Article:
COVID-19 Policy Tracker
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Key Takeaways:

  • So far, 25 Republican governors have set an end date to their states’ participation in the federal supplemental unemployment benefits program, established under the American Rescue Plan.
  • All states opting out of the supplemental federal unemployment insurance are controlled by Republican governors and legislatures.
  • Arizona, Montana, New Hampshire, and Oklahoma are each offering a one-time only return-to-work bonus as an alternative to the supplemental unemployment insurance.

June 8, 2021 update: The state of Maryland will end its participation in the federal supplemental unemployment benefits program on July 3rd.

In response to April’s jobs numbers, 25 Republican governors, thus far, have set an end date to their states’ participation in the federal supplemental unemployment benefits program, established under the American Rescue Plan (H.R. 1319). Montana became the first state on May 4 to opt-out of the federal program designed to give workers displaced by the economic shutdown caused by the COVID-19 pandemic an additional $300 per week of unemployment insurance through Labor Day.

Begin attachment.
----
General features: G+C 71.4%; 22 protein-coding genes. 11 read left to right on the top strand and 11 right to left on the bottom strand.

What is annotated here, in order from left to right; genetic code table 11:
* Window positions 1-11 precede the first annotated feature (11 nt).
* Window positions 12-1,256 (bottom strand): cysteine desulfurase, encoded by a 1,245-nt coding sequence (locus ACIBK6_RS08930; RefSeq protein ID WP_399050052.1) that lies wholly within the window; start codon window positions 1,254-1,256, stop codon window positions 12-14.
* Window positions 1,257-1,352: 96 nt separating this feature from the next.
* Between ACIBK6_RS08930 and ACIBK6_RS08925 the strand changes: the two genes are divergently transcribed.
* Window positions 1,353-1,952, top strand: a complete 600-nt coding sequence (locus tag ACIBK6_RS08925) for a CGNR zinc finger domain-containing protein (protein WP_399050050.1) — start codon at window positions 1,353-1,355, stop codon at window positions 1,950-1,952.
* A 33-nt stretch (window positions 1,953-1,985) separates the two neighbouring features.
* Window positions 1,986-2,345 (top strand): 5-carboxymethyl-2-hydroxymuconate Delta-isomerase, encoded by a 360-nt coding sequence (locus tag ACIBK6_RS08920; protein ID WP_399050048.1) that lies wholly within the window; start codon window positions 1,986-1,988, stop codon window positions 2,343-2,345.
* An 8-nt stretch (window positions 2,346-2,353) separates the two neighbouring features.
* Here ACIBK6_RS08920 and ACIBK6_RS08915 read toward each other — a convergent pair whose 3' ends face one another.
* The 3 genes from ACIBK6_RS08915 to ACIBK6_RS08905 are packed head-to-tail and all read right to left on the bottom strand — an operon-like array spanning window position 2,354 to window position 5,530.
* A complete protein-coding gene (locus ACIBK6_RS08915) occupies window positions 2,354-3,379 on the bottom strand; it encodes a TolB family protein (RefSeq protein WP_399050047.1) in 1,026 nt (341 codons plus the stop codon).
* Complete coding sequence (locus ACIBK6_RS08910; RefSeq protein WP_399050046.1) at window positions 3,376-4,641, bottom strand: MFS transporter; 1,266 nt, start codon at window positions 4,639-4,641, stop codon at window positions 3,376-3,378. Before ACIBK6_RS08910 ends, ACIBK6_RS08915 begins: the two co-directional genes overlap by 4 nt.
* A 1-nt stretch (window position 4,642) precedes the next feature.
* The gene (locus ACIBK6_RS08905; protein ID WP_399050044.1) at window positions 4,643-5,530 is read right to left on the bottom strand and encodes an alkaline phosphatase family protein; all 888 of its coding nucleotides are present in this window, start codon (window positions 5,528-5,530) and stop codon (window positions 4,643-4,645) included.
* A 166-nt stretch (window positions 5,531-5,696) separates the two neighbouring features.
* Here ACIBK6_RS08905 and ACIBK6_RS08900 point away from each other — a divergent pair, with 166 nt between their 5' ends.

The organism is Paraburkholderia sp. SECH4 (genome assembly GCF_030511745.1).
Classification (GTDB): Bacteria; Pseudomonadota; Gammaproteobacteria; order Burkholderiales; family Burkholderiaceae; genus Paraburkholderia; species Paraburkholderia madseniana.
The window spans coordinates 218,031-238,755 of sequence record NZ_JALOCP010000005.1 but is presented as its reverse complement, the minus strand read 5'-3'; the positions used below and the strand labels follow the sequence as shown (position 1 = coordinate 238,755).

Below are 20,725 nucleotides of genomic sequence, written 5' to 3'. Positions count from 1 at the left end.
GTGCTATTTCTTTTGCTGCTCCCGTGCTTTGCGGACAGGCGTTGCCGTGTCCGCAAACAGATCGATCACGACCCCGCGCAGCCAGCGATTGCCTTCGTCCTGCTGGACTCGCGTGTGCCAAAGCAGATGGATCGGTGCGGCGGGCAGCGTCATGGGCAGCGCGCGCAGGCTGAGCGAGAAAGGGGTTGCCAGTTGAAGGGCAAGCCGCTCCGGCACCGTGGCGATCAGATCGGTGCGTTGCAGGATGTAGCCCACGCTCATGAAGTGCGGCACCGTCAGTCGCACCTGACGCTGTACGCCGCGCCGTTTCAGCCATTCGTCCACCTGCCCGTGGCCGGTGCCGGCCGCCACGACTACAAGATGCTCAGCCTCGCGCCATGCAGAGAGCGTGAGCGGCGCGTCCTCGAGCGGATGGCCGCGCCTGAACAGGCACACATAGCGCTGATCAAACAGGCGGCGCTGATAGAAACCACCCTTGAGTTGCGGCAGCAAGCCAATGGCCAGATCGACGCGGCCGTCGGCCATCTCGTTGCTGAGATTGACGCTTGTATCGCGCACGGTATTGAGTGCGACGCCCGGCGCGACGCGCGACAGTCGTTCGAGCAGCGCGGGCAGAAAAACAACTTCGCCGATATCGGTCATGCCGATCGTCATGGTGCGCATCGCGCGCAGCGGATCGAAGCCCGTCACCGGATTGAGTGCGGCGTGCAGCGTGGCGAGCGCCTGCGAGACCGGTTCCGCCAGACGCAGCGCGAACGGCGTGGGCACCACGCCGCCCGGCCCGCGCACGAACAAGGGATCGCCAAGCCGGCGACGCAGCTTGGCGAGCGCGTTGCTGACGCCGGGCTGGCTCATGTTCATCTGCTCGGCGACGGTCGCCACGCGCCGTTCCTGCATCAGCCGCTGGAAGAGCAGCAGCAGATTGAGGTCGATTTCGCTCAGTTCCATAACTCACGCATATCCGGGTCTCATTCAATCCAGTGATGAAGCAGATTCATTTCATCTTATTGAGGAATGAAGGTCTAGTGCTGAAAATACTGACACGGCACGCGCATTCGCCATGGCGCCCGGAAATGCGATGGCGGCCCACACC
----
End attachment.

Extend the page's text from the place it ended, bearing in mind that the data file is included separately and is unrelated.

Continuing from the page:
Currently, all states choosing to opt out of the supplemental federal unemployment insurance are controlled by Republican governors and legislatures. Wisconsin Republicans introduced legislation (WI AB 336 & WI SB 354) to end their state’s participation in the federal program. In Maryland, where Democrats have supermajority control over the legislature, Governor Larry Hogan (R) proposed reinstating work search requirements for those receiving the supplemental insurance. 

 Some governors have instituted alternative ways to encourage unemployment insurance recipients to return to workplaces. Arizona, Montana, New Hampshire, and Oklahoma are each offering a one-time return-to-work bonus ranging from $500 to $2000 for workers who are hired either part-time or full-time at a job. The one-time bonuses would replace the supplemental insurance provided under the federal program. 

Interested in learning more?  Check out more blog posts like this one on our MultiState Insider blog.